By Mathieu Baudrin and Brice Laurent

The following is an adapted excerpt from the summary document of the workshop, “Putting Connected and Autonomous Vehicles to Test” which took place on 11 March, 2020 at Mines Paristech.

Photo: Carlos Cuevas Garcia

Connected and Autonomous Vehicles (CAV) are often presented as a major new field of innovation, if not a component of the “fourth industrial revolution”. At the European and national scales, more and more CAV projects are conducted through and by testing, and numerous policy and industrial initiatives use testing practices. These initiatives all share an objective of innovation and co-creation. They also vary depending on the actors involved, and the modalities and outcomes of tests. The diversity of innovation initiatives in the development of CAV invites us to explore testing practices and their expected outcomes. 

On 11 March, 2020, experts from Austria, Germany, United-Kingdom, Switzerland and France came together in Paris to participate in the SCALINGS workshop “Putting Connected and Autonomous Vehicles to Test”. The workshop provided a platform to discuss preliminary insights from the SCALINGS project, to reflect on current challenges, and to share experiences and lessons learned in various European countries. The workshop focused on testbeds. Testbeds are co-creation instruments that have been used in CAV projects. The following aspects of testbeds were particularly discussed: 

• Testbeds as public policy instruments 
• Testbeds as models of wider realities
• Testbeds as places where public space is transformed 

For each of these topics, the workshop identified a series of questions that actors involved in CAV projects in test-beds ought to ask, and put in discussion with the actors involved in co-creation. 

Testbeds as public policy instruments 

In France with the EVRA project, in Austria with DIGIBUS, or in Germany with Testfeld Autonomes Fahren Baden-Württemberg, testbeds are used by national and local governments to explore the possibilities of Connected and Autonomous Driving (CAD) technologies. This policy instrument is at the crossroads of different policy agendas related to Transport, Industry and Territorial development. Testbeds might offer ways of coordinating public and private stakeholders around technological projects. 

Key questions:

  • How to envision the common good as a possible outcome of coordinated experiments within test-beds? 
  • How to evaluate the socio-economic impacts of experiments?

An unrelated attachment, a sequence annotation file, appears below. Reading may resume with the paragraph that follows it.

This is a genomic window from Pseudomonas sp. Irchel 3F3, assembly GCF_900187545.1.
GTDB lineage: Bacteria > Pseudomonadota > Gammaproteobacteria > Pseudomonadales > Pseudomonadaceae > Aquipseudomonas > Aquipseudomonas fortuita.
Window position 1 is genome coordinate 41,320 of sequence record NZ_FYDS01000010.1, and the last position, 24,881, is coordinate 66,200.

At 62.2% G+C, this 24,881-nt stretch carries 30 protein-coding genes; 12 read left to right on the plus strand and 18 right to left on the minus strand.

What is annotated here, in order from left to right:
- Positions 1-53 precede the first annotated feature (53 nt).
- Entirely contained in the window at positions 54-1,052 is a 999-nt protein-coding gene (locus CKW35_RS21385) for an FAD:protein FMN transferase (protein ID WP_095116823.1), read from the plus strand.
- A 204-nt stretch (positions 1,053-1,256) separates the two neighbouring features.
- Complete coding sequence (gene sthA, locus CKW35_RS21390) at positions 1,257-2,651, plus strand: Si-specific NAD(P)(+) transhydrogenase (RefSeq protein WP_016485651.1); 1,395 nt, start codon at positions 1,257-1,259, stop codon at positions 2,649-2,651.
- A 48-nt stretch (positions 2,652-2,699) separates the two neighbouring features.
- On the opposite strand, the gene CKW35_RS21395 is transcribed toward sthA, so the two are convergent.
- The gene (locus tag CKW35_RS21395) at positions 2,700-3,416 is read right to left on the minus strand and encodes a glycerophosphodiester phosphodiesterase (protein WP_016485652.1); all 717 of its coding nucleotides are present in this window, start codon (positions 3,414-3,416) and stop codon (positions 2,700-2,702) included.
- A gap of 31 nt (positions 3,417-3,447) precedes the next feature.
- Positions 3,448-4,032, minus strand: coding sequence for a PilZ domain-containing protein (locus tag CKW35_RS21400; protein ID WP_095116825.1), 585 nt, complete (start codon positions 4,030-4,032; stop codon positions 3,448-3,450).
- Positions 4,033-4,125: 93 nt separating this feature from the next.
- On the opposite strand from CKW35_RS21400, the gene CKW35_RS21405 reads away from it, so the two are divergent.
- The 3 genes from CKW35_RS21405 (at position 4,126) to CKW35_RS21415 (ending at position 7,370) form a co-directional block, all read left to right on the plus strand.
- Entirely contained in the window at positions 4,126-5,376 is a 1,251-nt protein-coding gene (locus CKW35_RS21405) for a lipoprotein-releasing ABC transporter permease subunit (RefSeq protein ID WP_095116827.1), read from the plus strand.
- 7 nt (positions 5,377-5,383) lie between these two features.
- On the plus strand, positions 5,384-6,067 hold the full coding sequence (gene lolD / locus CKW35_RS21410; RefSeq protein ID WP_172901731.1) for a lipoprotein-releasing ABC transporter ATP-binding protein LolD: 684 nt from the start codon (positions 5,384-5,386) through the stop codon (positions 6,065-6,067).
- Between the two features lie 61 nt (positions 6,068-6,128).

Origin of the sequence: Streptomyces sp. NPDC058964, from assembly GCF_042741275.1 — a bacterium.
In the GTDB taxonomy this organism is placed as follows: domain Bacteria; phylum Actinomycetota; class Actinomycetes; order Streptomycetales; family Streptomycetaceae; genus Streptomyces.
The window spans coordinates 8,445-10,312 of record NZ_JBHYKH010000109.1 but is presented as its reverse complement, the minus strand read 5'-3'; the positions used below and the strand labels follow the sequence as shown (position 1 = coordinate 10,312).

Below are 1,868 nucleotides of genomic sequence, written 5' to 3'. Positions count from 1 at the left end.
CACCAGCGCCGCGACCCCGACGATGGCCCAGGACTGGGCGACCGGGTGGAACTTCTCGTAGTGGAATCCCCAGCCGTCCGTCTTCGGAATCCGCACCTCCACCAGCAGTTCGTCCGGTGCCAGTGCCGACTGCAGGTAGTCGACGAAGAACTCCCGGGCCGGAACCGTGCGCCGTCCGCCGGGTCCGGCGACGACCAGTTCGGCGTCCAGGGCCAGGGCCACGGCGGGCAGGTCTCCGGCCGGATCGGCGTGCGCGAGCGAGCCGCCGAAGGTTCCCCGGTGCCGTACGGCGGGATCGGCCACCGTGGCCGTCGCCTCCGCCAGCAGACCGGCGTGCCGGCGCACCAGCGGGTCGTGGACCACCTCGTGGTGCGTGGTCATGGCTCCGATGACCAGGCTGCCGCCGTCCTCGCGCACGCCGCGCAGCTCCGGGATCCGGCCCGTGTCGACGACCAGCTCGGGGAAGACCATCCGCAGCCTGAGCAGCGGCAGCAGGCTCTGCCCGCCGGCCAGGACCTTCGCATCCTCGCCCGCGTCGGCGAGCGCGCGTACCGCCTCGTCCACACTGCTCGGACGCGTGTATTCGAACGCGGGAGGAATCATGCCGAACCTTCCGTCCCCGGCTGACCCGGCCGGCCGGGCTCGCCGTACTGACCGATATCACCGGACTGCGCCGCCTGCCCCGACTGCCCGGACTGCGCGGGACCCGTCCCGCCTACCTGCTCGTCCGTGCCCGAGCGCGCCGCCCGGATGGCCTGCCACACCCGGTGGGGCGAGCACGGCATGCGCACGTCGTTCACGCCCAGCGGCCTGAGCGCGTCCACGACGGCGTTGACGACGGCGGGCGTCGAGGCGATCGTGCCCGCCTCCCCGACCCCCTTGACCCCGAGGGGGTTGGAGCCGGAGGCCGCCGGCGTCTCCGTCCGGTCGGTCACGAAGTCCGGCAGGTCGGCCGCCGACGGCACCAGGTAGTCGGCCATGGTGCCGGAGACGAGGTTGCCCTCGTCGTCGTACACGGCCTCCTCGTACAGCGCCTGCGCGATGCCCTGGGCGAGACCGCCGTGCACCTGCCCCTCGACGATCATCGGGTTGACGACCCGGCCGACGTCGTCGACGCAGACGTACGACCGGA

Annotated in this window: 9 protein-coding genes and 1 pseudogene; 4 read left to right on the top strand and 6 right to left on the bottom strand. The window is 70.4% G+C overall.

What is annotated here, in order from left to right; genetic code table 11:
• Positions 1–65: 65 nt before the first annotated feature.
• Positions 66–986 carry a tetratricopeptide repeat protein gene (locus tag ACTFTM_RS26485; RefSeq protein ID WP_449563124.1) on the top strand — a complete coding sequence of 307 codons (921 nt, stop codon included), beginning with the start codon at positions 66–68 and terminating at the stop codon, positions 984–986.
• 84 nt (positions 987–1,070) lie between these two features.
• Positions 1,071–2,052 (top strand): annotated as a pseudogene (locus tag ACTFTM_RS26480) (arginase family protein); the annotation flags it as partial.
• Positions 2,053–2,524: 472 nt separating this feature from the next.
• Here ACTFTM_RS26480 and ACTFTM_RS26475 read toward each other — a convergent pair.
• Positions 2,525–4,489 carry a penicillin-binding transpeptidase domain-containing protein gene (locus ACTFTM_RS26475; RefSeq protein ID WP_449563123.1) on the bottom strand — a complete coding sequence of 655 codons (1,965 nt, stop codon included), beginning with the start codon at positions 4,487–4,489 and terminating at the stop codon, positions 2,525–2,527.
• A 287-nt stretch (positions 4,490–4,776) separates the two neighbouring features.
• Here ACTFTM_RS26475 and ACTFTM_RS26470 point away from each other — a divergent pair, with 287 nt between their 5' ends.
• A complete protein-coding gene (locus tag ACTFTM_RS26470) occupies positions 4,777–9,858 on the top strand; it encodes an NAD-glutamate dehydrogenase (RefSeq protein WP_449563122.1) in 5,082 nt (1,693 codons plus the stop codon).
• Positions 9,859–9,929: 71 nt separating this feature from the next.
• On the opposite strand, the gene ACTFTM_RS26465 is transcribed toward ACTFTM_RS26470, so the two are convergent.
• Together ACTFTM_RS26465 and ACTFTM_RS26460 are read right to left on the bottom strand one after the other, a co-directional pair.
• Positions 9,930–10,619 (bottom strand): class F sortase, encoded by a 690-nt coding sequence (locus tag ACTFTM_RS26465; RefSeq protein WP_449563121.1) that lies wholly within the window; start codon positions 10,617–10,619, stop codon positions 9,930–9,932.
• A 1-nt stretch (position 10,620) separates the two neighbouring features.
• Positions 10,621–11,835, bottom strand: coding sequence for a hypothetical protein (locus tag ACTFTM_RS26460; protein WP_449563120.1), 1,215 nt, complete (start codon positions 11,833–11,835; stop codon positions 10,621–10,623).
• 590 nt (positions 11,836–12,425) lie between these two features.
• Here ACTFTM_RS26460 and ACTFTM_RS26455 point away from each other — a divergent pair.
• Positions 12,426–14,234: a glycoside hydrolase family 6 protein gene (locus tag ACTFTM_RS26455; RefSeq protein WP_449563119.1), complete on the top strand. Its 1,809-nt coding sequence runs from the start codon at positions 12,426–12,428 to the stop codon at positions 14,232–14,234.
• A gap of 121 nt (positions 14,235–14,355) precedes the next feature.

• How to articulate the potentially conflicting priorities of different policy programs (e.g. industrial vs. transport policies)? 

Testbeds as models of wider realities 

The actors involved in testing attempt to simulate real conditions to put their technologies and their transport models to test. They do so in various ways, which result in various definitions of these “real conditions”. For instance, Transpolis, a testbed in France, proposes to reproduce real situations of use in a closed environment, Testfeld Autonomes Fahren Baden-Württemberg (TAF BW) (re)designs and equips existing public space in order to conduct tests in an open environment. The Heathrow Pods example in the United Kingdom is also interesting in this regard since the initial airport project has been extended to other places with different conditions of use. 

Key questions: 

  • How to model situations of use (instead of technologies)? How to model users?
  • Why is diversity important? How do you measure diversity?
  • Can testing approaches circulate across Europe?
  • How to shift from a problem of representing reality to an objective of crafting shared projects?

Test-beds as places where public space is transformed

In many ways, test beds and the current CAD development intend to modify the environment where they will be operated. The adjustment of physical spaces for testing comprises the equipment of infrastructures with sensors, the modification of public roads, and/or the construction of new ones. These modifications are required to turn a place into a usable laboratory. They are often necessary conditions to and ensure the safety of users during experiments. The physical transformation of public space is often accompanied with legal ones, as legal exceptions may be required to turn a zone into a testing ground. Eventually, using public space for testing also means involving the public in one way or another. Tests can be conducted in public, so that future users can observe potential technological developments. In many cases, prospective users are directly involved, in more or less active ways, in the conducts of tests. 

Key questions:

  • What/who is included/excluded in the transformation of public space into testing grounds? 
  • How are legal exceptions drawn? 
  • What is the timeframe of transformations? Are they supposed to last? 
Photo: Lieselotte Niebch